Ray Carrier is the President of Coastal Construction Aggregates Inc., a mining and construction company based in Smithers, British Columbia, and is watching the Prince Rupert Gas Transmission (PRGT) project closely. Ray hopes his company will be selected to provide material for the 110 kilometre underwater leg of the project, which would enable his company to triple its employee base from four employees to 12 or more staff.
“I’ve been tracking the project quite closely for the last year and a half and am totally encouraged to see things are still moving forward,” Ray says. “I’ve subscribed to the PRGT vendor site already, I’ve put (company) information into the system, and I’ve made contact with people on the coast who are working on this project…Hopefully TransCanada will get in touch with local contractors to try and get people interested and excited about work. There’s no question, it’s a great opportunity for companies like Coastal Construction to expand and get people on the job.”
Earlier this year, representatives of TransCanada’s PRGT and Coastal GasLink B.C. pipeline projects went on a swing through communities along both routes to talk to local contractors about opportunities to take part in the 4,500 to 5,000 contracting and employment opportunities the projects will offer.
“Coastal GasLink and PRGT have made a real commitment to partner with First Nations companies and local businesses and provide significant economic benefits for British Columbians. Some of those benefits include thousands of short-term, high-paying jobs and contracting opportunities over years of construction, investments in community partnerships, and millions of dollars in annual property tax payments when the pipelines are in operation,” said Rick Gateman, president of Coastal GasLink. “Our projects will rely on the availability of qualified local businesses and individuals, with most opportunities provided through prime contractors or their sub-contractors. Our prime contractors will be required to include local and Aboriginal participation plans in their bids. Our goal is to ensure that local companies, employees and First Nations can access the opportunities on these projects to the greatest extent possible.”
PRGT President Dean Patry says Coastal GasLink and PRGT have been getting a “great response” from B.C. businesses and contractors along the routes. “We got a great deal of interest,” he said following a stop in Smithers. “Obviously people are very in tune with the potential (of the projects). There’s an awful lot of great questions being asked about what these projects mean and what drives them, how the decision makers behind them are thinking, and of course most importantly, if these projects advance, what does it mean to local communities. We got quite a tremendous response today.”
Dean Allen liked what he heard. “I thought it was very good,” says Dean, president of Summit Camps, a camp and catering supplier for industry. If Summit Camps secures a contract, Dean has big expansion plans and will hire lots of local workers from Smithers and the surrounding area. “I am optimistic that the business community in the northwest will have the stature to stand up, and be able to take on some of the larger pieces of these opportunities – no question about it.”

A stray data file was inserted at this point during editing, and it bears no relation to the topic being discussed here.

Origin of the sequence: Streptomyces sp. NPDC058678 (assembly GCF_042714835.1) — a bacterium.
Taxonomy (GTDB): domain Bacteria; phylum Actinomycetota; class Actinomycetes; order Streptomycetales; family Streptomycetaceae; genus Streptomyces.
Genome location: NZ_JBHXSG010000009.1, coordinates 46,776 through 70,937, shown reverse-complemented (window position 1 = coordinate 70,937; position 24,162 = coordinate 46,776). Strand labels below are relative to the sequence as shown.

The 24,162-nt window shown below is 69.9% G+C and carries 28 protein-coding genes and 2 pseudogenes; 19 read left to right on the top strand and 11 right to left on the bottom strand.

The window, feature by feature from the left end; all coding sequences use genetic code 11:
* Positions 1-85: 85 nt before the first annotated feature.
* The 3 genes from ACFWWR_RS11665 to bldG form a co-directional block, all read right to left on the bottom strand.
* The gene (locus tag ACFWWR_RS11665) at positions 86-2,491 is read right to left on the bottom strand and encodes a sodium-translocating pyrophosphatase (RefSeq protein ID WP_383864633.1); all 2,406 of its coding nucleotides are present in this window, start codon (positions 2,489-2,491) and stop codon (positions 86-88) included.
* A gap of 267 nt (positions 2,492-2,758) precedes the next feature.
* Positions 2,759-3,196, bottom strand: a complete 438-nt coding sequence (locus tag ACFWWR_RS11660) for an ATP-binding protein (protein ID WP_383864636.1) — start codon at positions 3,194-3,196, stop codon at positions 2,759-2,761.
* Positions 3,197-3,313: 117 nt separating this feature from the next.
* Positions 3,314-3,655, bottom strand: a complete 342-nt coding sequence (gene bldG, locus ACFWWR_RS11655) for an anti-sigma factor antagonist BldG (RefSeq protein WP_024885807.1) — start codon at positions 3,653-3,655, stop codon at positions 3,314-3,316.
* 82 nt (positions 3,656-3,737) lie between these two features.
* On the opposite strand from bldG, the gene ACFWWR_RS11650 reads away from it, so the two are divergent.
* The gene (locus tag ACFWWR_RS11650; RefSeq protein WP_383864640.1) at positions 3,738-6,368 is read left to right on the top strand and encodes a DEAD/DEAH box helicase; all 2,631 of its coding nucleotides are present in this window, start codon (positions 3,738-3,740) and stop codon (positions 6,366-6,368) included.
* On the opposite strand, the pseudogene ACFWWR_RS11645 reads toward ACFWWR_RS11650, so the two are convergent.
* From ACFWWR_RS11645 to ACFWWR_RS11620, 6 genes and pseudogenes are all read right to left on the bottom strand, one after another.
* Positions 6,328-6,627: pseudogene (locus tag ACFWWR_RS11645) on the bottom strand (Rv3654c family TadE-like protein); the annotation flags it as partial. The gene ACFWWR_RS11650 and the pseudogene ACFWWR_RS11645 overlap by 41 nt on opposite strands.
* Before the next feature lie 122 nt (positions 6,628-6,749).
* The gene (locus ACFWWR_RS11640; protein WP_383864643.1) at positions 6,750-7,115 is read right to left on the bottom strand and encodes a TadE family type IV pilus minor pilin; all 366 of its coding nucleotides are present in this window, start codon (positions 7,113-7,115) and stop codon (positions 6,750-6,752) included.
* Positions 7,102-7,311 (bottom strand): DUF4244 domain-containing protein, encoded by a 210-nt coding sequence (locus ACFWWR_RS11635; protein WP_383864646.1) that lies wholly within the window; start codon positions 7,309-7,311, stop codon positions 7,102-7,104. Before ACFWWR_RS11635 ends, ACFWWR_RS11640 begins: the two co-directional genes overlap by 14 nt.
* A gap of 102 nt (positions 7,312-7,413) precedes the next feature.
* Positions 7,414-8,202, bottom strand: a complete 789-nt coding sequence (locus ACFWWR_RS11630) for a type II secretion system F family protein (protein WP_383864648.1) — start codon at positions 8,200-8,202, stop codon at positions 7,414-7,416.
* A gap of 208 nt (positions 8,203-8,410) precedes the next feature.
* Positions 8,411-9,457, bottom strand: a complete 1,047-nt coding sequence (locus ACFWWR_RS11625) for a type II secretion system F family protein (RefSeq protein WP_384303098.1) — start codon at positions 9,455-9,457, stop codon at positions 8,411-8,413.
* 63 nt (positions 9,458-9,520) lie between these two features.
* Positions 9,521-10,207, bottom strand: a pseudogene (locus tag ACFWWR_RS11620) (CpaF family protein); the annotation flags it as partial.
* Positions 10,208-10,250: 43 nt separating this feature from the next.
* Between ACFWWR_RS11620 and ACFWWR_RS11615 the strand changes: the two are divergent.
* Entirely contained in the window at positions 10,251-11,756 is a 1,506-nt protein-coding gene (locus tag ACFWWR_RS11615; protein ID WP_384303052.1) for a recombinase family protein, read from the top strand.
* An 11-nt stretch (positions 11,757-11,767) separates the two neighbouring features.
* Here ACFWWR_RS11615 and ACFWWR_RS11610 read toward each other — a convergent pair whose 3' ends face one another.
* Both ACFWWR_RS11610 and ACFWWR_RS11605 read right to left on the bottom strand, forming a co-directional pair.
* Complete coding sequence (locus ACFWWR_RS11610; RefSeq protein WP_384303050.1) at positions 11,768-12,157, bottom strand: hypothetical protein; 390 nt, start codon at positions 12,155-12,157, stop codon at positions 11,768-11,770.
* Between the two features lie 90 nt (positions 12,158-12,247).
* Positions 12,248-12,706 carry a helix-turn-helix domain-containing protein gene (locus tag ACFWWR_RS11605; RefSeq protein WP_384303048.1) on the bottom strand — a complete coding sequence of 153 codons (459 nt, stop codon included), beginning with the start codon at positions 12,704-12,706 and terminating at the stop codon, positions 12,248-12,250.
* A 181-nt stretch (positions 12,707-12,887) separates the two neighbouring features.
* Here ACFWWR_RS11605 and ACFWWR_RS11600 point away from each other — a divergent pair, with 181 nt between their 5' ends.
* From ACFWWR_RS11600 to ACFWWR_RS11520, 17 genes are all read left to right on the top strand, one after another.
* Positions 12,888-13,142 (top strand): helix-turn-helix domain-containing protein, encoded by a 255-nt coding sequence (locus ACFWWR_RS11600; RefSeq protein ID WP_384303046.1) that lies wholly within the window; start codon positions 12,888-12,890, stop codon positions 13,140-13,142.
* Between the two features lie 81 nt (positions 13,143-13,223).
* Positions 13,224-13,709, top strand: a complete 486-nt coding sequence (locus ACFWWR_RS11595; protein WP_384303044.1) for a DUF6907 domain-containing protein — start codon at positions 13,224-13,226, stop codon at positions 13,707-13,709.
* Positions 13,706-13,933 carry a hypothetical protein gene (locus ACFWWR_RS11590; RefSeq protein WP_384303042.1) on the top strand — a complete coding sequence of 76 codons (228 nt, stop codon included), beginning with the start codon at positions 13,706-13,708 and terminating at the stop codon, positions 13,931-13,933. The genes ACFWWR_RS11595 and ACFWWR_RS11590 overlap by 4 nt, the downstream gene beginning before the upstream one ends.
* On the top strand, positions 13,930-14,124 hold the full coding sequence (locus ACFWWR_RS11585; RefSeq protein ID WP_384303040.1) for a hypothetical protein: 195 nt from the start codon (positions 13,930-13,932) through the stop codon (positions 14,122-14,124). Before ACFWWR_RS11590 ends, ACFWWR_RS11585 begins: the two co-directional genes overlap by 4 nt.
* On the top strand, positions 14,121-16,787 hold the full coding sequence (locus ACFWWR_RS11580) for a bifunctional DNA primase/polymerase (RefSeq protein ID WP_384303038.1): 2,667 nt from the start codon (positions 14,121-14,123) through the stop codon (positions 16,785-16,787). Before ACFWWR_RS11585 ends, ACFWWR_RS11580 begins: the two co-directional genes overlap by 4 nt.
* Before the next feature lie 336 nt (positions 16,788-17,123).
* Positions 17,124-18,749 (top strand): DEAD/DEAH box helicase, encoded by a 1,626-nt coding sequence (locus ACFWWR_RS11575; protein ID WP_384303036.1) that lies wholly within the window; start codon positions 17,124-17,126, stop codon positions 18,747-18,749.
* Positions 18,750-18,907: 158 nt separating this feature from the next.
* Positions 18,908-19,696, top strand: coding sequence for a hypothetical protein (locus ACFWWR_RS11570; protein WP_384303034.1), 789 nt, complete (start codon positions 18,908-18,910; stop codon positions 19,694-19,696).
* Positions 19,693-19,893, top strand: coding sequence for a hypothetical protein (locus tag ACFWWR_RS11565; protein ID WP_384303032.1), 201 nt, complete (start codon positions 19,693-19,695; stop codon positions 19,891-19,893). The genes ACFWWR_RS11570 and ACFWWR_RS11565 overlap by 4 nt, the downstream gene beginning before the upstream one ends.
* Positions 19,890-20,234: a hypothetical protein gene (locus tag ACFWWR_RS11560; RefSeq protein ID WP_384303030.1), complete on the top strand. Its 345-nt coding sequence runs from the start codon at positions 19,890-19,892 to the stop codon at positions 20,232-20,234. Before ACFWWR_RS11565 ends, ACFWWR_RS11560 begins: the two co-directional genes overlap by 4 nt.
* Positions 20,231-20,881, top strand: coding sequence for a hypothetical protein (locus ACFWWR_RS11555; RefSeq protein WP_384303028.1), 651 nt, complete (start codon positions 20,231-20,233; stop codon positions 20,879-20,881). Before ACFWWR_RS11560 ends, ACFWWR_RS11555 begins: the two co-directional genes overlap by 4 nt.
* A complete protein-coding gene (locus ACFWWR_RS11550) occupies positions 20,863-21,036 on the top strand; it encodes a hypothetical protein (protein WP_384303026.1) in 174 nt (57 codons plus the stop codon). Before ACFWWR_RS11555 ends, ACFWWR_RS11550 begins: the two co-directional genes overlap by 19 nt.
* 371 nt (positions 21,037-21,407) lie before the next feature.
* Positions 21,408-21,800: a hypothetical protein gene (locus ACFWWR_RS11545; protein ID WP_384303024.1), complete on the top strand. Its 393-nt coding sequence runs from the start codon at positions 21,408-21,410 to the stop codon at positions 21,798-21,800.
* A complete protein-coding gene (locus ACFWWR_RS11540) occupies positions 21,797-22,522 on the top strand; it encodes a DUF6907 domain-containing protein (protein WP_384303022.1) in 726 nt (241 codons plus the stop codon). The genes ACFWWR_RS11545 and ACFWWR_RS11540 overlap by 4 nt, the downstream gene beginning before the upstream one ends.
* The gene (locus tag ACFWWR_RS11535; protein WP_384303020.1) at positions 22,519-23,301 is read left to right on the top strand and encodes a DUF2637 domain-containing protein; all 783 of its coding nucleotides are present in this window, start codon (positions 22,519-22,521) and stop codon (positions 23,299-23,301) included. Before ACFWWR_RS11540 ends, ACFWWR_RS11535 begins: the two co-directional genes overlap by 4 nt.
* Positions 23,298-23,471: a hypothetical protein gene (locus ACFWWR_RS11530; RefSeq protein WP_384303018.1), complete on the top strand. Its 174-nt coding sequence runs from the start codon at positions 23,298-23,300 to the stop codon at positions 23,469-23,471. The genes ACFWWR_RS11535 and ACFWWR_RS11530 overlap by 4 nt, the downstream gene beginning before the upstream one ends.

Coastal GasLink is proposing to construct and operate a 670-kilometre natural gas pipeline from the Groundbirch area near Dawson Creek, B.C. to the proposed LNG Canada liquefied natural gas export facility near Kitimat, B.C. Coastal GasLink is working to be ready to begin construction in 2016, conditional on regulatory approvals and a positive investment decision by LNG Canada. The pipeline is expected to be in operation in time to supply natural gas as required to meet the in-service date of the LNG Canada facility.
PRGT has been contracted to design, build, own and operate a natural gas pipeline, approx. 900 kilometres in length, from a point near Hudson’s Hope in northeastern B.C. to Lelu Island, in the District of Port Edward, near Prince Rupert. Lelu Island is the site of a proposed liquefied natural gas facility, to be constructed by Pacific NorthWest (PNW) LNG. Once the conditions necessary for the final investment decision by PNW LNG are resolved, right-of-way clearing will begin, with commencement of pipeline construction activities shortly thereafter. PRGT expects to begin operations in late 2019 or early 2020.
During the pre-construction phase for Coastal GasLink and PRGT, some opportunities include:
- Right-of-way clearing
- Facility and storage area clearing
- Construction camp set-up
- Access road and bridge construction
- Supprt for pre-construction crews including:
- Vehicle and equipment supply and maintenance
During construction, some local opportunities include:
- Vehicle and equipment supply and maintenance
- Pipe and vehicle hauling
- Gravel and fuel supply and trucking
- Hotshot delivery, crew transportation
- Access road construction and maintenance
- Gravel supply, fuel supply
- Concrete, rebar, fencing, hardware, lumber
- Hydrovac (locate cables, pipelines)
- Fire protection
- Environmental monitoring
- Administrative and clerical
- Right-of-way reclamation
PRGT and Coastal GasLink have designated camps, clearing, security services and medical services as some of the areas that Aboriginal businesses have indicated interest and capacity to perform the work.